Helmut Woltersdorf

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Helmut Woltersdorf
Born (1915-11-15)15 November 1915
Friedberg, Germany
Died 2 June 1942(1942-06-02) (aged 26)
Wadden Sea, Netherlands
Buried at Ysselsteyn, Netherlands
(Block Q-row 11-grave 255)
Allegiance Nazi Germany Nazi Germany
Service/branch Balkenkreuz.svg Luftwaffe
Years of service 1934–1942
Rank Oberleutnant
Unit II./ZG 141, I./ZG 76, 4./NJG 1
Battles/wars

World War II

Awards German Cross in Gold (18 May 1942)

Helmut Woltersdorf was a German Luftwaffe flying ace and night fighter ace of the World War II. Woltersdorf is credited with 24 victories, including 20 Royal Air Force (RAF) bomber aircraft. Woltersdorf flew the Messerschmitt Bf 110 and Dornier Do 215 night-fighter.[Notes 1]

World War II[edit]

Woltersdorf initially joined II. Gruppe Zerstörergeschwader 141, based at Padubitz until May 1939, when it was renamed I./ZG 76. Woltersdorfs first kill came on 2 September 1939 over Poland. While escorting Dornier Do 17s he shot down a PZL P.11 fighter. He was to score his second kill against this type on 9 September.

During the Norwegian Campaign Helmut scored four kills against RAF Vickers Wellington bombers, two on the 12 April and two victories on 30 April.

During the Battle of Britain Woltersdorf claimed two Spitfires on 15 August, his only kills of the battle. I./ZG 76 had been withdrawn from the front-line in September 1940 to re-train in the night-fighter role.

Defending Belgian and Dutch air space, Woltserdorf destroyed nine Wellington, three Handley Page, two Avro Manchester, one Lockheed Ventura and a single Handley Page Halifax between 12 May 1941 and 2 June 1942.[1]

On the night of 6/7 July 1941 Woltersdorf, now flying a Dornier Do 215B-5 night fighter equipped with the Infra-Red "Spanner-Anlage" detection apparatus, assigned to NJG I, was forced to crash land just off the Dutch coast, after his aircraft was damaged by a Vickers Wellington bomber he had shot down. Woltersdorf ditched his aircraft into the Waddenzee Sea.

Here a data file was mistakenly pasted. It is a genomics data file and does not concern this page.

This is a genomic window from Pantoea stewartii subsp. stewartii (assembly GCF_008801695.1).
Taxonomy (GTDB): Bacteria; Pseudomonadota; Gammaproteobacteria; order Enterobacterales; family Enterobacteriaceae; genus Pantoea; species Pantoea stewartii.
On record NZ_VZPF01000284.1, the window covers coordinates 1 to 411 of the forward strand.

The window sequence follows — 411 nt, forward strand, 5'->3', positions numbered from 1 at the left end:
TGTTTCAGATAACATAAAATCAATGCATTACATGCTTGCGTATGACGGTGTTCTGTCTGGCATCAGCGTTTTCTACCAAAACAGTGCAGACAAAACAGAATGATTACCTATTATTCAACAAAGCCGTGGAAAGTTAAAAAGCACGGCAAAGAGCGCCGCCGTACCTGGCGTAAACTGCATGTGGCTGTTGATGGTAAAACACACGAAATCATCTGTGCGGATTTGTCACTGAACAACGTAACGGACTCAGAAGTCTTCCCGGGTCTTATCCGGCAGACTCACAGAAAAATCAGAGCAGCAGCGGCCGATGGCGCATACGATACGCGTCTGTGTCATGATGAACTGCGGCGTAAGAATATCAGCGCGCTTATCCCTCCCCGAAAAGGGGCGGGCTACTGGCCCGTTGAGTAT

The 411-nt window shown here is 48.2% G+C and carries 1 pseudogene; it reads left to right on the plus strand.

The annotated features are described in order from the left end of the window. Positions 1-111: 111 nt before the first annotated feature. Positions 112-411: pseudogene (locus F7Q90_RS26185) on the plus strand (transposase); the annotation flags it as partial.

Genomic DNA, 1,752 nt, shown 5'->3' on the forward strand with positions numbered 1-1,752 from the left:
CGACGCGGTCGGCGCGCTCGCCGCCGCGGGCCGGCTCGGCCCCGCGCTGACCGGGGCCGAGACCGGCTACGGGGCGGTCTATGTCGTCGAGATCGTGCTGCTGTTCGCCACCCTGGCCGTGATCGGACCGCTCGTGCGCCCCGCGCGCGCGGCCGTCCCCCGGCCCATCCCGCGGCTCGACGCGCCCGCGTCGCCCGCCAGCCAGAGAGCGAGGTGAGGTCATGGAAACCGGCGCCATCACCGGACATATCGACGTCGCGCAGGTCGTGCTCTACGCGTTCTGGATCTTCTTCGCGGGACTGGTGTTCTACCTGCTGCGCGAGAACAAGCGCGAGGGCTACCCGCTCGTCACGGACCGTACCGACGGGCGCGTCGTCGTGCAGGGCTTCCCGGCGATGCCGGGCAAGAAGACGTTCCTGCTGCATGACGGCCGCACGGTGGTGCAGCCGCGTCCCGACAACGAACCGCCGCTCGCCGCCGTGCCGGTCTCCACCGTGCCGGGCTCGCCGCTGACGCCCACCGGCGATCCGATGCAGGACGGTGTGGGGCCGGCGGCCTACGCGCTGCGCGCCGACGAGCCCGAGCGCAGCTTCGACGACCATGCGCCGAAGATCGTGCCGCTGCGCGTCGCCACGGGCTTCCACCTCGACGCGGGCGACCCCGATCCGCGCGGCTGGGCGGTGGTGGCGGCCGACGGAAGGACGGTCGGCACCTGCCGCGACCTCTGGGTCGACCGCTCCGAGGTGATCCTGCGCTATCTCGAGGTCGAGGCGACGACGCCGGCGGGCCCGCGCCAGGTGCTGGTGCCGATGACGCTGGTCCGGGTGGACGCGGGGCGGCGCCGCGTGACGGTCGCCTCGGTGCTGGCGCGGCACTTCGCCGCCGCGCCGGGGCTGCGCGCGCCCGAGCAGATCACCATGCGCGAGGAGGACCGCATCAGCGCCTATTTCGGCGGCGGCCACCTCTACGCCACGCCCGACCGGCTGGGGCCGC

In October 2007 the Dornier was discovered largely intact. It remains the only known Dornier in existence, and there is a good chance of it being recovered (see the Dornier Do 215 page for more details).[2]

On 2 June 1942 Woltersdorf was shot down and killed by a Hawker Hurricane piloted by New Zealander Sergeant Peter Gawith of No. 3 Squadron RAF. The RAF unit had been conducting night sweeps over Europe since 11 December 1941[3] Gawith survived just two more months. On 28 July he was posted as missing in action over Noordwijk, Netherlands.[1]

List of victories[edit]

      Can be identified with a degree of certainty
      Possible identification
      A claim was made but no corresponding enemy losses found

Victory No. Date Flying Enemy type Details
1.
2.
3. 12 April 1940 Messerschmitt Bf 110 Vickers Wellington Claimed near Stavanger, Norway. Identified as No. 38 Squadron RAF P9296. Piloted by Squadron Leader Maurice Nolan. Two killed in action four captured.[4]
4.
5.
6.
7. 15 August 1940 Messerschmitt Bf 110 Supermarine Spitfire Claimed near Blyth, Northumberland, England. The claim cannot verified. No Spitfire was shot down or damaged in this air battle in this area on this day. Only one RAF fighter was lost in north-eastern England throughout the 15 August—Pilot Officer K.S Law of No. 605 Squadron RAF was wounded in action after crash-landing his Hawker Hurricane. Woltersdorf's unit claimed nine victories.[5][6]